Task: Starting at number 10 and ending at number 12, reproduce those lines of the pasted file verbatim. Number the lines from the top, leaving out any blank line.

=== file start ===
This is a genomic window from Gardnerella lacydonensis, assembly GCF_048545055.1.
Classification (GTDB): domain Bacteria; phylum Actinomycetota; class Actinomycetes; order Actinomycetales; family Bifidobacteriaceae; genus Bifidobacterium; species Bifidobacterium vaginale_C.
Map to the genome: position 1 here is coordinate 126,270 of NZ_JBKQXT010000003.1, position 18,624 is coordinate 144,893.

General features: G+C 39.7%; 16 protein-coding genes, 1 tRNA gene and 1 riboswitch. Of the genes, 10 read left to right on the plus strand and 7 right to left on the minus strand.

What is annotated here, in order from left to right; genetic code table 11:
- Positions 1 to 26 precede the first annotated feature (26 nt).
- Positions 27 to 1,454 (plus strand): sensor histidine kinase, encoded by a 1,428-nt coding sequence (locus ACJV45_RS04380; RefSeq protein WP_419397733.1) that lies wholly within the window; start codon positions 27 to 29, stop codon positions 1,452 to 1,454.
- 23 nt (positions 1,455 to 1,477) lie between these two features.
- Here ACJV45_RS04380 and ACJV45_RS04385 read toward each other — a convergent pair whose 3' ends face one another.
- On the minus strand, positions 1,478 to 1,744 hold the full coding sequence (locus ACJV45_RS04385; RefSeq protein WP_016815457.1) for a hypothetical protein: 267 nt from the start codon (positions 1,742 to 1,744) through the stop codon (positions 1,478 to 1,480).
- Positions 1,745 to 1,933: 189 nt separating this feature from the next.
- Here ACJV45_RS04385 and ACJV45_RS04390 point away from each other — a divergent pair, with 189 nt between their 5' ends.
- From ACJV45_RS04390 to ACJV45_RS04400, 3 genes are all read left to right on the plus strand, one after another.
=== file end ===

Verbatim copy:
- On the minus strand, positions 1,478 to 1,744 hold the full coding sequence (locus ACJV45_RS04385; RefSeq protein WP_016815457.1) for a hypothetical protein: 267 nt from the start codon (positions 1,742 to 1,744) through the stop codon (positions 1,478 to 1,480).
- Positions 1,745 to 1,933: 189 nt separating this feature from the next.
- Here ACJV45_RS04385 and ACJV45_RS04390 point away from each other — a divergent pair, with 189 nt between their 5' ends.